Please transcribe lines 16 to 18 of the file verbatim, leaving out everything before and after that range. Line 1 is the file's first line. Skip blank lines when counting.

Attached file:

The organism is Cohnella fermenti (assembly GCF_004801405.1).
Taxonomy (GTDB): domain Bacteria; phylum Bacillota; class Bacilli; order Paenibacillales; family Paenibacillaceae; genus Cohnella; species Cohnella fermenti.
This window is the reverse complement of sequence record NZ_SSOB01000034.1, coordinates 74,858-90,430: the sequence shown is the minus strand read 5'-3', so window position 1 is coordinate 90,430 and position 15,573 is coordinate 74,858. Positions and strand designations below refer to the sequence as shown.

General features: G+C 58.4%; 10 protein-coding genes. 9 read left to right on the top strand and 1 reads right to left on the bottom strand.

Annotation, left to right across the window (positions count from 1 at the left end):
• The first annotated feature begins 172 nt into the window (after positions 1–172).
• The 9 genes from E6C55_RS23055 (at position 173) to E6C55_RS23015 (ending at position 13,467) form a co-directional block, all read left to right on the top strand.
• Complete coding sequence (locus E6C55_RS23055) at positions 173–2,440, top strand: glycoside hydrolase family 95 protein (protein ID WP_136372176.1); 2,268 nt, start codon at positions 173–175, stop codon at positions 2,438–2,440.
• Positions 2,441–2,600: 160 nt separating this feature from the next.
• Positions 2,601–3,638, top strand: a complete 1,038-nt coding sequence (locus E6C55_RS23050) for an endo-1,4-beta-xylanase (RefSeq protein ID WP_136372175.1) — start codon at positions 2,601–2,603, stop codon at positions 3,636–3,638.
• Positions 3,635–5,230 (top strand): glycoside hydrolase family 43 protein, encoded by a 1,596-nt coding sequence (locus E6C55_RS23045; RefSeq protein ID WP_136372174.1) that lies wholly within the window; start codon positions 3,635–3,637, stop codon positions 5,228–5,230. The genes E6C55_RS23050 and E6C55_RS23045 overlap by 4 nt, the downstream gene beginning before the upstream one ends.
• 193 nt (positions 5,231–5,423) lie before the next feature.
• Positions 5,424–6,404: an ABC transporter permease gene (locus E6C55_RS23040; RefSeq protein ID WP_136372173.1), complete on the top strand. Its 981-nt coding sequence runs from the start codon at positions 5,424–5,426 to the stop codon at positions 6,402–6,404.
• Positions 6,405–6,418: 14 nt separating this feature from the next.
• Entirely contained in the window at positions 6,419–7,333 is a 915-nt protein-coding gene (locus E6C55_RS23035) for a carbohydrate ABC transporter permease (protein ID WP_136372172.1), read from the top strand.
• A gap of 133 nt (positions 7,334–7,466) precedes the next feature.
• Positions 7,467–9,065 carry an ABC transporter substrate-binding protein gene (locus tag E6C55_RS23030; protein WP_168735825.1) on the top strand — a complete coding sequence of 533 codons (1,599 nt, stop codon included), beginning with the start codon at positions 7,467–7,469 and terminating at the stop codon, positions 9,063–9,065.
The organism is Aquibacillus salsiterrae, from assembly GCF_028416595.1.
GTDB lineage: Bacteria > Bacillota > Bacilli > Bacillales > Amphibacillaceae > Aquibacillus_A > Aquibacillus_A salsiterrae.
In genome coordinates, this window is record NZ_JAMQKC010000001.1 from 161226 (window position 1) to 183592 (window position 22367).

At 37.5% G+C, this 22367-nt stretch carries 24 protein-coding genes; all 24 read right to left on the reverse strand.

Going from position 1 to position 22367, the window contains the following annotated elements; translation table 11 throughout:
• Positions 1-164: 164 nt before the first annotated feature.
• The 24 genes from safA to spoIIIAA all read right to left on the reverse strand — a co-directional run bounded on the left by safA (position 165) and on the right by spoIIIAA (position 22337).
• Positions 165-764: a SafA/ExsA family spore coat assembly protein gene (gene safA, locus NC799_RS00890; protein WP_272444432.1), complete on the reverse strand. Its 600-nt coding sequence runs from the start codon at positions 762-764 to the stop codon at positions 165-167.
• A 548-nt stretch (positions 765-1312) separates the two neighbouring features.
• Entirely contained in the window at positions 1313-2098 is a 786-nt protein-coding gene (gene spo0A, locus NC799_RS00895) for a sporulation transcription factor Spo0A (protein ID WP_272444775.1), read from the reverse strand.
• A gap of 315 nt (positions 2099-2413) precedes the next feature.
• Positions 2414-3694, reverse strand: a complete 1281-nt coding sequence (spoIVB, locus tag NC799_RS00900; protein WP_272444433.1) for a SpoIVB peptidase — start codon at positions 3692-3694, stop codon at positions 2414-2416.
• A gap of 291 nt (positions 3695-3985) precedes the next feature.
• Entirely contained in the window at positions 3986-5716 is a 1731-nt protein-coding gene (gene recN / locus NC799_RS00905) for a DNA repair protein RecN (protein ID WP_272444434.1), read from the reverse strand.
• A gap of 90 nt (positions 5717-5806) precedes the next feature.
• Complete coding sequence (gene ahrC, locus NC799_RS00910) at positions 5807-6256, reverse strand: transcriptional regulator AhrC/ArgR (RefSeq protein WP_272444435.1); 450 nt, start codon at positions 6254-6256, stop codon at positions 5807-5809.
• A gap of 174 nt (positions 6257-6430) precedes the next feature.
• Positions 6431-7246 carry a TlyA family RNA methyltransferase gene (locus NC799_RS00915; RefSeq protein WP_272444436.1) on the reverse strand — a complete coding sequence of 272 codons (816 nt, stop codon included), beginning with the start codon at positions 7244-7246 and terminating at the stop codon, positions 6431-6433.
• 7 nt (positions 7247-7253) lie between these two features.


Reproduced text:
• A gap of 133 nt (positions 7,334–7,466) precedes the next feature.
• Positions 7,467–9,065 carry an ABC transporter substrate-binding protein gene (locus tag E6C55_RS23030; protein WP_168735825.1) on the top strand — a complete coding sequence of 533 codons (1,599 nt, stop codon included), beginning with the start codon at positions 7,467–7,469 and terminating at the stop codon, positions 9,063–9,065.
The organism is Aquibacillus salsiterrae, from assembly GCF_028416595.1.